Gig review: Plan B, SECC, Glasgow

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UNDOUBTEDLY there’s something constructed about the polymath stylings of Londoner Ben Drew, who started out artistic life rapping as a more socially conscious equivalent of the Streets under his Plan B name and has since gone on to reinvent himself as a soul singer, filmmaker and actor.

Plan B

SECC, Glasgow


This show brought all of these aspects to bear, although the big budget arena production made it harder to imagine the connection between Drew’s art and the streets of which they speak.

Bisected by a dazzling a cappella beatbox display from accomplice Faith SFX, Drew’s set featured his last two studio albums in full. The first, The Defamation of Strickland Banks, was the least convincing both on record and in person, with Drew and his full band producing a sound which mimics the more mature soul style of black America in the late 60s – most memorably on Love Goes Down, among many other examples of creditable pop songwriting with a bit of narrative depth, althoughhis voice is that of an indie-rocker rather than a silken-toned crooner.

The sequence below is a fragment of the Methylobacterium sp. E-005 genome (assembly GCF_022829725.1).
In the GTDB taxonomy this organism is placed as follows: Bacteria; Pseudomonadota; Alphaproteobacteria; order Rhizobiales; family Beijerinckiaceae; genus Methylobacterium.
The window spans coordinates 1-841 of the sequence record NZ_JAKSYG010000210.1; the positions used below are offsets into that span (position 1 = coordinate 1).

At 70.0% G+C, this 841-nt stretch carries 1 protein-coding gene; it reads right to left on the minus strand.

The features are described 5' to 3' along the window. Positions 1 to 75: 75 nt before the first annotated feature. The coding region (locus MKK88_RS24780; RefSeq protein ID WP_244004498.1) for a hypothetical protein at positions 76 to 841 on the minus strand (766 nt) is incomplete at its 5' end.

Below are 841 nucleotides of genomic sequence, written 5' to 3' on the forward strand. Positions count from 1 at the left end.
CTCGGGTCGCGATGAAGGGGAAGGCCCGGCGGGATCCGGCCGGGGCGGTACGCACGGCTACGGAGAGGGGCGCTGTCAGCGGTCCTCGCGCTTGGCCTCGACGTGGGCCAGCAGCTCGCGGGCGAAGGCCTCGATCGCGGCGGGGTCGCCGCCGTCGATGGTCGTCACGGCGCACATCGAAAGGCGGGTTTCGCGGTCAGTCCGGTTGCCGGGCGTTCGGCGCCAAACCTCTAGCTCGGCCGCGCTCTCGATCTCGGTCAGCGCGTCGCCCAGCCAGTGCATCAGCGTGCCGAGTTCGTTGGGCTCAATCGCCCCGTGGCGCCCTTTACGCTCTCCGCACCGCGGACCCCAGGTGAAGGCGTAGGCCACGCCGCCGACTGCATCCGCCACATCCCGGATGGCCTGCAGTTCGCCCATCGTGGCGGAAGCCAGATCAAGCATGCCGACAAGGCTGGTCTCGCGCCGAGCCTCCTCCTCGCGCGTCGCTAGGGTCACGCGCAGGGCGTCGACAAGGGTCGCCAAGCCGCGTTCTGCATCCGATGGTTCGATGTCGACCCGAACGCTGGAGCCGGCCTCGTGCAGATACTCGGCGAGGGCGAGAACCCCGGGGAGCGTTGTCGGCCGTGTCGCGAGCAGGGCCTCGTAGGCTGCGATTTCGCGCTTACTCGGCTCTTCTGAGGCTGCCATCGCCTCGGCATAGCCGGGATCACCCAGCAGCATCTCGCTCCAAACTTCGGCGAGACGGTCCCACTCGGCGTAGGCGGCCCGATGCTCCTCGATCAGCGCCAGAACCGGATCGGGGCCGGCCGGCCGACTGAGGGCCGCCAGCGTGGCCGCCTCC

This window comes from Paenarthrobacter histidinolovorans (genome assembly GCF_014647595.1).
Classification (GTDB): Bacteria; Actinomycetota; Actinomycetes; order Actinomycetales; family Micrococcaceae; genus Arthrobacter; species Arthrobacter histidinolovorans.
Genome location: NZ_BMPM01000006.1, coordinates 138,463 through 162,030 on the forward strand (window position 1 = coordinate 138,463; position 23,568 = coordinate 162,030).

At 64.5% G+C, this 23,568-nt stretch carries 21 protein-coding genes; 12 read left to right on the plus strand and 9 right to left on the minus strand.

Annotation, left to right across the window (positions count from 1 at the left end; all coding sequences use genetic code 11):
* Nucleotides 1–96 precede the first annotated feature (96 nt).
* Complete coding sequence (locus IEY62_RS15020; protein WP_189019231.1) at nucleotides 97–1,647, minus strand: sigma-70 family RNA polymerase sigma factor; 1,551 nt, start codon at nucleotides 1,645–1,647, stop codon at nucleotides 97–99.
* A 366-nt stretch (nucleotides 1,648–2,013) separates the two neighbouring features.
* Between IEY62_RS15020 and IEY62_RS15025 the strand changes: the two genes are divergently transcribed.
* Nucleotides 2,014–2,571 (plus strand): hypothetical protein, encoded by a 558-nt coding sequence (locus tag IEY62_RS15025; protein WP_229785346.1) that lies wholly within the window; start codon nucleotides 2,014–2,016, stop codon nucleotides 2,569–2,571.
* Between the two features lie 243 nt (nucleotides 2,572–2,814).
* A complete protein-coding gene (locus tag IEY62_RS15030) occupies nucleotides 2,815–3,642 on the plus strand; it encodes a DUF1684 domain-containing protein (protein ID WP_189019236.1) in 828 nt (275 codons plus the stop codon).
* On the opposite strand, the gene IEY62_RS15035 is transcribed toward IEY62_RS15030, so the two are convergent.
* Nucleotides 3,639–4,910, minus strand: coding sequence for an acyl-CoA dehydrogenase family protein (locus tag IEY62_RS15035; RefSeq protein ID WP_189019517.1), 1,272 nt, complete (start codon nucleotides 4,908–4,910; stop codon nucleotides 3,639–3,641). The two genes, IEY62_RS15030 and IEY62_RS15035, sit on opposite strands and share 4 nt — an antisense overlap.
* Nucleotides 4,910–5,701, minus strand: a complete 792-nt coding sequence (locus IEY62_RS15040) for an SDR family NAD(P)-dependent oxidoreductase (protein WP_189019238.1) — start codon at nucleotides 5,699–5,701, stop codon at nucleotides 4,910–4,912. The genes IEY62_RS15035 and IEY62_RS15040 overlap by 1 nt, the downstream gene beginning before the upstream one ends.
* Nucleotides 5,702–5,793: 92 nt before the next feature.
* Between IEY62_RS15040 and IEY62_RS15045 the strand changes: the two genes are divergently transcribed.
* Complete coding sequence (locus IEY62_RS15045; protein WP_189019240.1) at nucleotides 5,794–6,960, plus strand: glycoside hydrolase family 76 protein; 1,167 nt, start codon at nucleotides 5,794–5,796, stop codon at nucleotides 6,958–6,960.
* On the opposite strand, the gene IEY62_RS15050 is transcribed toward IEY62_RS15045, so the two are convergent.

The second, the soundtrack to his own film Ill Manors (clips of which were projected on monolithic screens in the background, along with the unlikely mug of John Cooper Clarke on Pity the Plight) were much more like it, a raw rap-rock take on post-riots London and the UK.

“I feel like David Cameron right now,” he joked in a pre-encore skit, “short changin’ the people.”

Nobody can ever accuse him of that.